It's summertime (well, maybe not quite officially, but my thermometer is telling me otherwise) and so I'm always thinking of something cool to serve. Sangria is a really nice option for warm weather dining, but don't be scared off by the awful sangrias you may have been served in restaurants. Often overly sweet, and sometimes made with really cheap wine, some of them aren't fit to drink. A well-made sangria, on the other hand, is tasty and refreshing, a nice accompaniment to a light meal from the grill or an assortment of summertime finger foods.
Sangria is essentially a wine punch that originated in Spain and Portugal. As with pretty much everything you drink or eat, the quality of the ingredients is important. While this isn't the place for a $60 cabernet, neither do you want a really cheap bottle of wine. What you do want is a reasonably priced, fruity red; a Spanish rioja is frequently recommended, but if you have a favorite fruity red wine, go with what you know.
The other ingredients that typically go into a standard sangria include a bit of orange liqueur (again, don't be cheap here), some sweetener, and a selection of seasonal fruits.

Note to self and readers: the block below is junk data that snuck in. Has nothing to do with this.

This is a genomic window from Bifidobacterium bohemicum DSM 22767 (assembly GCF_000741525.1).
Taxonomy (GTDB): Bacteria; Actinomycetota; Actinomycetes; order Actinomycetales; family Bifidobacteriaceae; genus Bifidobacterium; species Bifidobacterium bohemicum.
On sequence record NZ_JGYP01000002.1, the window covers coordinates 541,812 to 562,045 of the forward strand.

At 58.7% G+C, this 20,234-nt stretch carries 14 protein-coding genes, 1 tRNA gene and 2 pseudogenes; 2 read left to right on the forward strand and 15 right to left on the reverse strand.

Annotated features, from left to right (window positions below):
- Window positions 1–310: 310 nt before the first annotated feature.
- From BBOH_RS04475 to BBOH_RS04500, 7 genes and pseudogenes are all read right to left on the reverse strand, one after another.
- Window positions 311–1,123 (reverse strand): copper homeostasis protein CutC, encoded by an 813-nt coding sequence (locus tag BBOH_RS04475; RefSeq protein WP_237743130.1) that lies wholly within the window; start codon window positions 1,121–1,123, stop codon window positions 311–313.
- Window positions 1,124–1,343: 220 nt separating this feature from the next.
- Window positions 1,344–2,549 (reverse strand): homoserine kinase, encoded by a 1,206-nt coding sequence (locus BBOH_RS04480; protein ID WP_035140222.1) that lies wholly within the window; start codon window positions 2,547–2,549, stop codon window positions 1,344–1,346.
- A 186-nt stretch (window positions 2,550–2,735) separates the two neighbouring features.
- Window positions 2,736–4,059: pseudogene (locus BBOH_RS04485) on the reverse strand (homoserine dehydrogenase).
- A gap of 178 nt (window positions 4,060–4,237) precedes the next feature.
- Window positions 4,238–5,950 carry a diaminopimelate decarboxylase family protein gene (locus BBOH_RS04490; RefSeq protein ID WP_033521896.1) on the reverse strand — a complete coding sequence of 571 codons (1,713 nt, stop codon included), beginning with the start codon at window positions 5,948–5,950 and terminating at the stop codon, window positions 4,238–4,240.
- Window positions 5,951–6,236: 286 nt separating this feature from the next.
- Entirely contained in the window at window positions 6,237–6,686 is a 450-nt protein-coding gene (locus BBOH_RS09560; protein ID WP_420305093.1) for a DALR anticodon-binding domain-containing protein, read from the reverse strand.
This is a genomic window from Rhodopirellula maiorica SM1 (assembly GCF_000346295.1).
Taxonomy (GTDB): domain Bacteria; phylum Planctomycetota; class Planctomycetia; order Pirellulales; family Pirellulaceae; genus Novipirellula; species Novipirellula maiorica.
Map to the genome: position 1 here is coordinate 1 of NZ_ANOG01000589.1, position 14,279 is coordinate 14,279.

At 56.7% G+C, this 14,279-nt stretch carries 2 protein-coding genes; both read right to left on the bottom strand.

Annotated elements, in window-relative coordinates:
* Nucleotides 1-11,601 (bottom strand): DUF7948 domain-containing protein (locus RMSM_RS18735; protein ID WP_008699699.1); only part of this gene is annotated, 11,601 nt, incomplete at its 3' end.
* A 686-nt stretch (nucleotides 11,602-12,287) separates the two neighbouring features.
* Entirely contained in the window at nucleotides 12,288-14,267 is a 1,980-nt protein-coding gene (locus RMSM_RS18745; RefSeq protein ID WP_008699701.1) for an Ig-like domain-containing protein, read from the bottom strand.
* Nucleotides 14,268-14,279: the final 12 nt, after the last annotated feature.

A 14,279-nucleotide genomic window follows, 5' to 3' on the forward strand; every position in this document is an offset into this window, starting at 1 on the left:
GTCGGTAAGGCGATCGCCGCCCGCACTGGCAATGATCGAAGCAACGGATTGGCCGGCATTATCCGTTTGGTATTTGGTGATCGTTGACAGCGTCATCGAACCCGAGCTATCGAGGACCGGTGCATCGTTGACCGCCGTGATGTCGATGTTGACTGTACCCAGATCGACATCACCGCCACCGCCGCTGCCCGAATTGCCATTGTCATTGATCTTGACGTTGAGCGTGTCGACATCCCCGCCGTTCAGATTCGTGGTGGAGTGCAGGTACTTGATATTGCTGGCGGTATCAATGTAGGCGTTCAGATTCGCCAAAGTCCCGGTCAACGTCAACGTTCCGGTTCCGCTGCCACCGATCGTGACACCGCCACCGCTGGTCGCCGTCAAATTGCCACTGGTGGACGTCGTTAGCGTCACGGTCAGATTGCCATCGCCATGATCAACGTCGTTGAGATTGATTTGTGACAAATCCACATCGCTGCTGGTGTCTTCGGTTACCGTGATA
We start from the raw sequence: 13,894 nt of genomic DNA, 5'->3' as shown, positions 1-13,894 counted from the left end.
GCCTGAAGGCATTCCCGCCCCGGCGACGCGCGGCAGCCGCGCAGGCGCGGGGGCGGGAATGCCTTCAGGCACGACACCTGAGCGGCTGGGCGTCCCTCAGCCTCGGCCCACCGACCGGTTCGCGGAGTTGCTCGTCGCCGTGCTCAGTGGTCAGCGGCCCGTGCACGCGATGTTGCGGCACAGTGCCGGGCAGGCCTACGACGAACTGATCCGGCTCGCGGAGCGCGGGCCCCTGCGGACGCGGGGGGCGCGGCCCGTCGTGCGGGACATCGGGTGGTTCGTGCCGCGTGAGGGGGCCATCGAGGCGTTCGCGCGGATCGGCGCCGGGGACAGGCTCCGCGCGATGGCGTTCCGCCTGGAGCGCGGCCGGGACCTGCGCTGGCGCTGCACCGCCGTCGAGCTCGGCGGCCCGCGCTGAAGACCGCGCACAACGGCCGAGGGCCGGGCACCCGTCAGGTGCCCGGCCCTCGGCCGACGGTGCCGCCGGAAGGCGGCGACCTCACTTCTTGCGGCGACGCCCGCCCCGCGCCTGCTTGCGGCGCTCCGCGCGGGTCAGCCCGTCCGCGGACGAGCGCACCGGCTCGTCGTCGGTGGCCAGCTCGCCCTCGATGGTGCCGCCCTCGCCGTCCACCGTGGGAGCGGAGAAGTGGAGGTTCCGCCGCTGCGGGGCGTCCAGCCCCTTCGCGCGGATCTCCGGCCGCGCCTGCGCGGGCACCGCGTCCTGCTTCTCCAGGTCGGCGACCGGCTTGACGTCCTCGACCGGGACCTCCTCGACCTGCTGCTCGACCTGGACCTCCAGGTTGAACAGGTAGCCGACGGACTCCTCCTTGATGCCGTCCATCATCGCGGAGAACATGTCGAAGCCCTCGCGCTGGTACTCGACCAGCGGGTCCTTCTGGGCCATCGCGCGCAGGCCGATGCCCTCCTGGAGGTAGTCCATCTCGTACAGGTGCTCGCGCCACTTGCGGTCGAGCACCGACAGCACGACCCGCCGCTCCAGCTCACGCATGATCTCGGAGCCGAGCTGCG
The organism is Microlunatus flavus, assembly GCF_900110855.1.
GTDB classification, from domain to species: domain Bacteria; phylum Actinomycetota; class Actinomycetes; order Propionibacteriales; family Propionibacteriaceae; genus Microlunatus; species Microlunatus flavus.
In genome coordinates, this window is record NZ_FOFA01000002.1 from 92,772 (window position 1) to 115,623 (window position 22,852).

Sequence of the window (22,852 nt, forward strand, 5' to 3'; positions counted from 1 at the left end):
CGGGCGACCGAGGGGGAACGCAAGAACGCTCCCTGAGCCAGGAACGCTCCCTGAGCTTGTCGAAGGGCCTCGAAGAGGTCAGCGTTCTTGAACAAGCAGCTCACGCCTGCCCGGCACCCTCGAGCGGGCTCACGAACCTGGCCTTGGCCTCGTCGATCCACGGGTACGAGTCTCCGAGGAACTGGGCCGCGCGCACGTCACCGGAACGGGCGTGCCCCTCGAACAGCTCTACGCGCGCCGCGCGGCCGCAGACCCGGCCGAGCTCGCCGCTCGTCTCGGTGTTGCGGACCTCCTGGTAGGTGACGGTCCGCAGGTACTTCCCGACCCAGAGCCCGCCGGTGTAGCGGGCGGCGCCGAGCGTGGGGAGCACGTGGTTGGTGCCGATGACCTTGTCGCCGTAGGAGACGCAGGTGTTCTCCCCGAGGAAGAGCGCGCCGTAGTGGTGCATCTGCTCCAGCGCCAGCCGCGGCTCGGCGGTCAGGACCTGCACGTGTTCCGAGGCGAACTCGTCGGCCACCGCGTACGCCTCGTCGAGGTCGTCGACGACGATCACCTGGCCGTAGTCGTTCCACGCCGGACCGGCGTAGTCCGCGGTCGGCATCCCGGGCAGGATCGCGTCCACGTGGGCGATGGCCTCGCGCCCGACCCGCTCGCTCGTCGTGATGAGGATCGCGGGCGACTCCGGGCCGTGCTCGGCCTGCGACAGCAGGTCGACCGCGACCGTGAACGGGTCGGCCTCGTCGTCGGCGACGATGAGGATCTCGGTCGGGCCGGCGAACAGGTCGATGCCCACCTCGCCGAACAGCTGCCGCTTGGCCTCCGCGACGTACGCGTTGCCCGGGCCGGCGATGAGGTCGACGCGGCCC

This is one beverage that you want to make ahead by at least a few hours so that the flavors can meld together. Here's what you need:
1 750ml bottle of a fruity red wine, such as a Spanish rioja
½ cup Grand Marnier or other orange liqueur
1.5 oz simple syrup
Fresh seasonal fruit, especially sliced citrus fruits
Combine the wine, Grand Marnier, simple syrup, and several slices of citrus fruit in a serving pitcher. I like to go heavy on the sliced oranges and light on the lemons and limes. Chill for at least a couple of hours before serving.
At serving time, add any remaining fruit to the pitcher and stir gently. Serve in big glasses over ice, and don't forget to put some of the fruit in each glass. Whole strawberries, other types of firm berries, and chunks of melon are really good in sangria. Use fruit that will hold up to being soaked in liquid.
Variations: Of course, there are variations, and as always, they're limited only by your personal tastes and preferences. Try making this with a white or a rose wine; add some orange juice to the wine and Grand Marnier. Leave out the Grand Marnier altogether. Add some club soda, seltzer, or even ginger ale to make a lighter drink and add some sparkle. Most importantly, remember to kick off your shoes and relax.